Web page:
Arlene E. Johnson
Nursing Education Perspectives
January/February 2008 Vol. 29 No. 1, 17-22
Online learning can cause a paradigm shift in instructors. This is the key message of this article. Teachers' roles drastically change and the focus becomes the learner and how they can construct their own learning in new and often unfamiliar environments.
One important observation states:
"[...] before moving to an online teaching format, an infrastructure must be in place that includes policies, technology partnerships, and support systems for faculty." (page 17).
This is a critical statement that cannot be easily dismissed. In other words, moving towards online teaching cannot be a shortcut to fix resource problems or access to learners. Planning must occur not only within the design of the courses, but as institutions move as communities towards this new way of delivering formal education.
The study utilized interviews, interpretations and descriptions of participants in a nursing faculty, who recalled and relived their experiences in moving their course into online learning modes.
Lack of technical knowledge appears to be a significant hindering factor in the process, but as important is also the need to access and truly understand the new pedagogy that is the basis to online learning. IN reflecting about these issues, participants of this study admitted to know very little about the pedagogical approaches to online learning. Interesting enough, letting go of the face-to-face familiar delivery mode was not noted in the participants' reflections.
Another critical element of the study is the creation of categories of inquiry that can assist readers who embark in discovery journey about online learning in their own ESL departments. The categories utilized for the study include:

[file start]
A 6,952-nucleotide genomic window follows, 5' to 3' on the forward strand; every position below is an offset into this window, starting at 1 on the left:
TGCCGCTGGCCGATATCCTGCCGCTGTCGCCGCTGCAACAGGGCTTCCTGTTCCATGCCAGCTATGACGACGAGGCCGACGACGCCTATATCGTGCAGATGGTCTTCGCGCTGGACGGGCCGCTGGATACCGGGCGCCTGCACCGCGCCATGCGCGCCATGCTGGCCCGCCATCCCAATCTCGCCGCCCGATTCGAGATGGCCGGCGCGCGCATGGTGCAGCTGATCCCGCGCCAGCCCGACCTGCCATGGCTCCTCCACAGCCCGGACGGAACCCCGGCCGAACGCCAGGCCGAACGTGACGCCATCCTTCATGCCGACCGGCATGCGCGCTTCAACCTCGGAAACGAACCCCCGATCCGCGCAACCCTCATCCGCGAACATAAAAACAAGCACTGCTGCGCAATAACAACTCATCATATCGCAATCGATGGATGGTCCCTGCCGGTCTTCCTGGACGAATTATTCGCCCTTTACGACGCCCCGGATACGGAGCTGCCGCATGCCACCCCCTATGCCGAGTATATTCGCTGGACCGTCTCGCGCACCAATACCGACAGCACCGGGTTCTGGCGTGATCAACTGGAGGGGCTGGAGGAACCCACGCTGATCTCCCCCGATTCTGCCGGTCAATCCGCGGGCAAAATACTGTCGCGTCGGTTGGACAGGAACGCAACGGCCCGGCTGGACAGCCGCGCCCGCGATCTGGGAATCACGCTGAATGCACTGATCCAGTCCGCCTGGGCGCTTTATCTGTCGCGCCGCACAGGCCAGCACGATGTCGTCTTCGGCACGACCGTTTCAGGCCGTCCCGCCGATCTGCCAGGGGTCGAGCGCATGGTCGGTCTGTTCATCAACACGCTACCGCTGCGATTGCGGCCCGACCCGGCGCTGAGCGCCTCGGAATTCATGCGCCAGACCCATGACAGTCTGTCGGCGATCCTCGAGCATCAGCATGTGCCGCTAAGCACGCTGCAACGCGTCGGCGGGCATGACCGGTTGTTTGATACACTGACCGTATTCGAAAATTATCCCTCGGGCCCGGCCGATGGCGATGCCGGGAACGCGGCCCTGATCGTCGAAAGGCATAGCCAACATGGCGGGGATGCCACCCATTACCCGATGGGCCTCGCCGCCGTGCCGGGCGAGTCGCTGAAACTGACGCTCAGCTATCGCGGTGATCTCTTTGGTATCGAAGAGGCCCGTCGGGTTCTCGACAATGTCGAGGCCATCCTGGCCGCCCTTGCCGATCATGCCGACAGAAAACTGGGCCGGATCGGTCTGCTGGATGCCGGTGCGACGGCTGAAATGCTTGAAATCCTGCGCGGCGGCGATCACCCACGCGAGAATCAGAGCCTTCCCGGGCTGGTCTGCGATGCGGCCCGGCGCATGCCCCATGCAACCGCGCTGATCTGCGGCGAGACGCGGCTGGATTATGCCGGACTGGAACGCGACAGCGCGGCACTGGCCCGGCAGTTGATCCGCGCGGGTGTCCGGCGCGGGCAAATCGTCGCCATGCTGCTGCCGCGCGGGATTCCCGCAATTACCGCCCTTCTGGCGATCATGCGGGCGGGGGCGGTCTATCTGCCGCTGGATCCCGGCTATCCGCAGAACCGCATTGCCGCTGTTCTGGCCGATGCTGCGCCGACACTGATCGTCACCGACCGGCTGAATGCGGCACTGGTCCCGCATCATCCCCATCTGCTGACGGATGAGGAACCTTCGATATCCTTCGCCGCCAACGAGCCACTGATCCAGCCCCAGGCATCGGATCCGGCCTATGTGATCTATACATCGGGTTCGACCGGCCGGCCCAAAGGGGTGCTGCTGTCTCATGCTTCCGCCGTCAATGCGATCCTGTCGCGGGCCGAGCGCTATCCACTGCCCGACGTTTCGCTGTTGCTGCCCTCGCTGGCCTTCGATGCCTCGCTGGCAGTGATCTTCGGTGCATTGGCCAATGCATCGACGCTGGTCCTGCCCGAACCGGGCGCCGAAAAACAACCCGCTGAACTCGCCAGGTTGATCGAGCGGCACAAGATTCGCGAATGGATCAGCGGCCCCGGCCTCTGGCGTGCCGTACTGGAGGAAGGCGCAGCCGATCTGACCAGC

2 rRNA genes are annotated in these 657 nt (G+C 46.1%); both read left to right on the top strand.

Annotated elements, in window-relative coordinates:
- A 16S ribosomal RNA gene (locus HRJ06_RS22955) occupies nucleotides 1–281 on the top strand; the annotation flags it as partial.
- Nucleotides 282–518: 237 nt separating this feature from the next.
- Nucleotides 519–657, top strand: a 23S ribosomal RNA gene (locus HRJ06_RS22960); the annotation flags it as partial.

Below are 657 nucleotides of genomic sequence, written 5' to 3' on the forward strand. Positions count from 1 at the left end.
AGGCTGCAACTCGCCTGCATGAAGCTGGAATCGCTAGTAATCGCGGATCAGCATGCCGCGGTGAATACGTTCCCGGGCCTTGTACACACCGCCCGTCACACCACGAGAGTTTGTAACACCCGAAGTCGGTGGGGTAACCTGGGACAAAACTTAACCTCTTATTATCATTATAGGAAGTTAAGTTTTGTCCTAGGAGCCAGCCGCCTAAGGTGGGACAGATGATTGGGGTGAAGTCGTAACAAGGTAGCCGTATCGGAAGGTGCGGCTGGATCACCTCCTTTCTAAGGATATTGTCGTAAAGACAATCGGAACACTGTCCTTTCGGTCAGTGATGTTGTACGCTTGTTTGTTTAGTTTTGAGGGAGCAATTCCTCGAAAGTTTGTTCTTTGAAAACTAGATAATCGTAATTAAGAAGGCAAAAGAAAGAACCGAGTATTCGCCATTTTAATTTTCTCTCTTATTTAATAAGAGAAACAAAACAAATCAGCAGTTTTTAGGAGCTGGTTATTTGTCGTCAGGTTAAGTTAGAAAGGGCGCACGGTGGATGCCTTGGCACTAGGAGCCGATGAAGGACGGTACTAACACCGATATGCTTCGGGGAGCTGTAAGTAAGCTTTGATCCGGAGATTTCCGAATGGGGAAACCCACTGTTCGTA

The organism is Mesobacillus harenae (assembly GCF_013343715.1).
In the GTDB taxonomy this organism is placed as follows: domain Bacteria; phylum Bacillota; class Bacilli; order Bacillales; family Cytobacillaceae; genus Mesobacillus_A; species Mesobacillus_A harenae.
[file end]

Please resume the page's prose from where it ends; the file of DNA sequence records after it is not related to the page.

Structuring and delivering course content - even though at times participants felt they were going to be unable to move content into the online mode, they actually discovered how this is a possibility and that the element of flexibility of access is an improvement from the traditional delivery methods. Letting go of lecturing instructional styles was a concern; as well as the rethinking of instructors as facilitators, that guide learners through questions instead of delivering straightforward content. Online courses need to be carefully conceived - as they are much more difficult to modify once the course begins.
Faculty Development - letting go of proprietary feelings of course design and delivery. Collaboration is beneficial and almost essential. Increase in time and commitment from instructors. Instructors' personalities and learning styles influence delivery methods. But collaboration can help find strategies that work for all learners.
Students' Roles and Responsibilities - learners' roles change - the change may require intentional and explicit guidance on the part of the instructor, for first time online learners. Web-based courses tend to higher the thinking skills of learners - but this may require careful planning and scaffolding (especially for ESL environments).
Communication and Relationships - be intentional.
Faculty Role - teaching credibility is on the line. Lot's of trial and error. Instructors may find this a reason to resist adopting the new modality.
Overall the study supports the idea that moving online requires a re-thinking strategy not only at faculty level but at the institution level. More time is required in the new mode, new teaching and pedagogical approaches are required, collaboration often increases as well as deeper level thinking through asynchronous communication exchanges.
It was noted that ideal online delivery teams would have a content expert, a web-pedagogy expert (designer) and a technology expert. faculty would also be better off considering analyzing their own learning and teaching styles before moving into online deliveries. Participating in an online course as student could also be beneficial. Working with a mentor, a teacher who has also experienced the online method at least a few times before is beneficial as well.
"The conceptual framework, program outcomes and student learning objectives do not change in web-based education. Students can acquire and synthesize new knowledge in this environment much as they do in a face-to-face classroom." (page 22)